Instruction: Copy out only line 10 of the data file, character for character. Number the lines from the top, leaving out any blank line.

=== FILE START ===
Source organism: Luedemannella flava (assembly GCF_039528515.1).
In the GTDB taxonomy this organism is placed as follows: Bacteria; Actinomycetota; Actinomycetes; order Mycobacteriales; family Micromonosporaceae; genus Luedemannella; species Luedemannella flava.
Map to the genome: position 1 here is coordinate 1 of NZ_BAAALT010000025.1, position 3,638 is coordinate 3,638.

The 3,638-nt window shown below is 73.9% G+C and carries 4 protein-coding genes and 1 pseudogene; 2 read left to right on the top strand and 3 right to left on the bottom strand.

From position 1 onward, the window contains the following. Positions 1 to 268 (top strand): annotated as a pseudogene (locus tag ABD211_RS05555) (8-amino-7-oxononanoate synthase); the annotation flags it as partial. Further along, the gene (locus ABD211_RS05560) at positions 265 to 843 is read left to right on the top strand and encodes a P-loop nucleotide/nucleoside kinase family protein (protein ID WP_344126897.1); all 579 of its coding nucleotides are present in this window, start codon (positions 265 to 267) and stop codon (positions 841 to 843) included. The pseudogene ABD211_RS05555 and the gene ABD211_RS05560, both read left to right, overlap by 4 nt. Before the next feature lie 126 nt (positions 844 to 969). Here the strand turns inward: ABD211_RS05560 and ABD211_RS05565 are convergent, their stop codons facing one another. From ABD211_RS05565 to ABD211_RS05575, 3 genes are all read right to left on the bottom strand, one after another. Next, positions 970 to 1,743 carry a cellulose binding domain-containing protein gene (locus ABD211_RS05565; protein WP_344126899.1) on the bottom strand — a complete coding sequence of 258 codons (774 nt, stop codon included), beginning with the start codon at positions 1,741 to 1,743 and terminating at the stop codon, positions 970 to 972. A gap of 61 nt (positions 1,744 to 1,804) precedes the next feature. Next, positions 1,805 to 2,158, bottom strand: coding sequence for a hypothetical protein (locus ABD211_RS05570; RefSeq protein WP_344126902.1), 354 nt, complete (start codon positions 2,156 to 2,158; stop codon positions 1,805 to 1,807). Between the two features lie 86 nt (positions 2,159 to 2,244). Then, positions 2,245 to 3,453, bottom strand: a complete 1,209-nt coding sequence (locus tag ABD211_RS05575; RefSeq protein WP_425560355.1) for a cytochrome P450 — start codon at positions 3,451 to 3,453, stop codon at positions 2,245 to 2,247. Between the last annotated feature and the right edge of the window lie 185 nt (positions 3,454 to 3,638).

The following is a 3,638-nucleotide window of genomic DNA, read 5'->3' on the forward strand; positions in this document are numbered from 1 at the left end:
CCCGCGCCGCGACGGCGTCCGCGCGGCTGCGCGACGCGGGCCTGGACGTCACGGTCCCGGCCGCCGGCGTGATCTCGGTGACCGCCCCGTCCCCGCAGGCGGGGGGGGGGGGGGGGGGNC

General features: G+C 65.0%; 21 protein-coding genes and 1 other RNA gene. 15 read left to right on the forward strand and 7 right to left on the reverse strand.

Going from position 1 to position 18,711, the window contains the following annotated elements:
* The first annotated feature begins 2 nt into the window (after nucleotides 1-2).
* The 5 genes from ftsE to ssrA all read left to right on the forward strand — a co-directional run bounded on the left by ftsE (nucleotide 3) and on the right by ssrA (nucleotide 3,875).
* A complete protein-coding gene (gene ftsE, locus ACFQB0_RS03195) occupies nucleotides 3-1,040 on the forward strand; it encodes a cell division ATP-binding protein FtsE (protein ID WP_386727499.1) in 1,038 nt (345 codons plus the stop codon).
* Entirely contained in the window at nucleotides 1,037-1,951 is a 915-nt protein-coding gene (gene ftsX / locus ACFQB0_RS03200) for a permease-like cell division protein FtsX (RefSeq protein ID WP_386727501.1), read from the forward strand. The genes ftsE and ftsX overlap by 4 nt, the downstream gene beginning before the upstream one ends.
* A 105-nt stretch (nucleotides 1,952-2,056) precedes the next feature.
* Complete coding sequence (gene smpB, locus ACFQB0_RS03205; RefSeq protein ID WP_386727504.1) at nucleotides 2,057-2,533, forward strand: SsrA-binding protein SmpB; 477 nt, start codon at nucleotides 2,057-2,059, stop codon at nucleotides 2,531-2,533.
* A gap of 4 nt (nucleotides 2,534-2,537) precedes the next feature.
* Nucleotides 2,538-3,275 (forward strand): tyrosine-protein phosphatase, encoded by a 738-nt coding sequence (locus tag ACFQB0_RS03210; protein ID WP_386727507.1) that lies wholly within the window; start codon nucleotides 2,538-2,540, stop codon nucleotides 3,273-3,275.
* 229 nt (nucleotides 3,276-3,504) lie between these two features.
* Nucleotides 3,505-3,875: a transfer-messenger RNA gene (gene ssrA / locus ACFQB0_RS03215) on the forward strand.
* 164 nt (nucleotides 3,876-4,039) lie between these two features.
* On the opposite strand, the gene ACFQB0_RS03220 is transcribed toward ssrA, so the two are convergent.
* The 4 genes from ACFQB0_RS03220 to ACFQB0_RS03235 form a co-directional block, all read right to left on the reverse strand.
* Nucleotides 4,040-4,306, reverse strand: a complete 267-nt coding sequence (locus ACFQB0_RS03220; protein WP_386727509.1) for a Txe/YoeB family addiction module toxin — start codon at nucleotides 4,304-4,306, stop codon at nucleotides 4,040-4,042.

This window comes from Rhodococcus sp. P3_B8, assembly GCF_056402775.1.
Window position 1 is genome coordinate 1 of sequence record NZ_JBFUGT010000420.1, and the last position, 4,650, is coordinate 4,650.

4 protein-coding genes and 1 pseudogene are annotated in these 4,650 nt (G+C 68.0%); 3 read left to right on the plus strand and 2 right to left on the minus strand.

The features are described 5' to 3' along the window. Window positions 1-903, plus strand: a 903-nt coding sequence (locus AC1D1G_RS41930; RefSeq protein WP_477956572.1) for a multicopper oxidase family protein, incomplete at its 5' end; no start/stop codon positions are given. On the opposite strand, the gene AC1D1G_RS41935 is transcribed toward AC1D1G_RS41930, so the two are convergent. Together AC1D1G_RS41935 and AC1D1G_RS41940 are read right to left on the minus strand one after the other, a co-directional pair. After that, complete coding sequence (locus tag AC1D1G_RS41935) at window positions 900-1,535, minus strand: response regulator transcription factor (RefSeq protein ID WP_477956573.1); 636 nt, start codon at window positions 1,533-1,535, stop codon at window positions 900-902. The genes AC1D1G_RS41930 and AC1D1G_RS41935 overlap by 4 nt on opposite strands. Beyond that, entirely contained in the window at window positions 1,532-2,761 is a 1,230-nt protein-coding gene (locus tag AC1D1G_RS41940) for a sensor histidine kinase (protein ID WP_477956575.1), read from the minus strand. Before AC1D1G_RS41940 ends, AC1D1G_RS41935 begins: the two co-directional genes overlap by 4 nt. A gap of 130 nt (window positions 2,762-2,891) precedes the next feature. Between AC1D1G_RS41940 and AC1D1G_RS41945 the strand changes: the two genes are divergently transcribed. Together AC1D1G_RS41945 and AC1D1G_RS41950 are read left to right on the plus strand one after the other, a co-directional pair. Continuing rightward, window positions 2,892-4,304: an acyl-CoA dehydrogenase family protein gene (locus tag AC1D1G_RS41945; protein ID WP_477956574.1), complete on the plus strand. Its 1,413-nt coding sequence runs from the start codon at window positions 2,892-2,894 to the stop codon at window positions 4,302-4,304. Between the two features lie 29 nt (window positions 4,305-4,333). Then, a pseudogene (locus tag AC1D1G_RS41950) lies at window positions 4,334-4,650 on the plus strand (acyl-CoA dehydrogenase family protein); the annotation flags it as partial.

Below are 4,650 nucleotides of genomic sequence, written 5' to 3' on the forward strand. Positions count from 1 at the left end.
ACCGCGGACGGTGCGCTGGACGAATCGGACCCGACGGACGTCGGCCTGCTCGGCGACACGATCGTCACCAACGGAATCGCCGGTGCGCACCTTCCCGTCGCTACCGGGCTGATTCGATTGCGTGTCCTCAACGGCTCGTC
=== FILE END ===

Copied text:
* The first annotated feature begins 2 nt into the window (after nucleotides 1-2).